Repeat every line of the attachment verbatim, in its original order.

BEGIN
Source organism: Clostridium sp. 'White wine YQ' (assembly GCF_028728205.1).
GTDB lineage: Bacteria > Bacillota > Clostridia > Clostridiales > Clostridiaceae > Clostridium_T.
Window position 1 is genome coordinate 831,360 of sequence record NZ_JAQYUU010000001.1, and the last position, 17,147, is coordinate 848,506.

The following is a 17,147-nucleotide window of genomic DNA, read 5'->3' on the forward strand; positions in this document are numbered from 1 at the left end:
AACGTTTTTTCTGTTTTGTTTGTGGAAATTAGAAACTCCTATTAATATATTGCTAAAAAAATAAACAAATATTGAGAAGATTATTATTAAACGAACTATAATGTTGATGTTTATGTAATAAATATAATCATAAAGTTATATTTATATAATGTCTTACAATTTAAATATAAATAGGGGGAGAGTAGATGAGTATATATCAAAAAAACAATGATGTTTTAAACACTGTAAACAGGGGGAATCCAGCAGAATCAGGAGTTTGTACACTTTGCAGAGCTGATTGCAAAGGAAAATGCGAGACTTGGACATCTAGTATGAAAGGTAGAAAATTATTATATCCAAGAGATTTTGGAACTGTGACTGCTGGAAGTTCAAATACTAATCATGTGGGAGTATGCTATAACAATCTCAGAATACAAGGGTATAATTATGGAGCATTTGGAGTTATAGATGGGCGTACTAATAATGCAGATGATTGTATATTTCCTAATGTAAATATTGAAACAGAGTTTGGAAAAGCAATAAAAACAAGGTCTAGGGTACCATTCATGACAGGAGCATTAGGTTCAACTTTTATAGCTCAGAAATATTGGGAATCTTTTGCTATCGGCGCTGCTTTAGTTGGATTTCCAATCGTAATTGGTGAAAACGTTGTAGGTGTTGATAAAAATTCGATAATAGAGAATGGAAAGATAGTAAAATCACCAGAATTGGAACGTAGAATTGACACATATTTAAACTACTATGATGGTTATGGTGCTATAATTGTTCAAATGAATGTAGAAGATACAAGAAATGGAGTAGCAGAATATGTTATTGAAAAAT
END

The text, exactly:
Source organism: Clostridium sp. 'White wine YQ' (assembly GCF_028728205.1).
GTDB lineage: Bacteria > Bacillota > Clostridia > Clostridiales > Clostridiaceae > Clostridium_T.
Window position 1 is genome coordinate 831,360 of sequence record NZ_JAQYUU010000001.1, and the last position, 17,147, is coordinate 848,506.

The following is a 17,147-nucleotide window of genomic DNA, read 5'->3' on the forward strand; positions in this document are numbered from 1 at the left end:
AACGTTTTTTCTGTTTTGTTTGTGGAAATTAGAAACTCCTATTAATATATTGCTAAAAAAATAAACAAATATTGAGAAGATTATTATTAAACGAACTATAATGTTGATGTTTATGTAATAAATATAATCATAAAGTTATATTTATATAATGTCTTACAATTTAAATATAAATAGGGGGAGAGTAGATGAGTATATATCAAAAAAACAATGATGTTTTAAACACTGTAAACAGGGGGAATCCAGCAGAATCAGGAGTTTGTACACTTTGCAGAGCTGATTGCAAAGGAAAATGCGAGACTTGGACATCTAGTATGAAAGGTAGAAAATTATTATATCCAAGAGATTTTGGAACTGTGACTGCTGGAAGTTCAAATACTAATCATGTGGGAGTATGCTATAACAATCTCAGAATACAAGGGTATAATTATGGAGCATTTGGAGTTATAGATGGGCGTACTAATAATGCAGATGATTGTATATTTCCTAATGTAAATATTGAAACAGAGTTTGGAAAAGCAATAAAAACAAGGTCTAGGGTACCATTCATGACAGGAGCATTAGGTTCAACTTTTATAGCTCAGAAATATTGGGAATCTTTTGCTATCGGCGCTGCTTTAGTTGGATTTCCAATCGTAATTGGTGAAAACGTTGTAGGTGTTGATAAAAATTCGATAATAGAGAATGGAAAGATAGTAAAATCACCAGAATTGGAACGTAGAATTGACACATATTTAAACTACTATGATGGTTATGGTGCTATAATTGTTCAAATGAATGTAGAAGATACAAGAAATGGAGTAGCAGAATATGTTATTGAAAAAT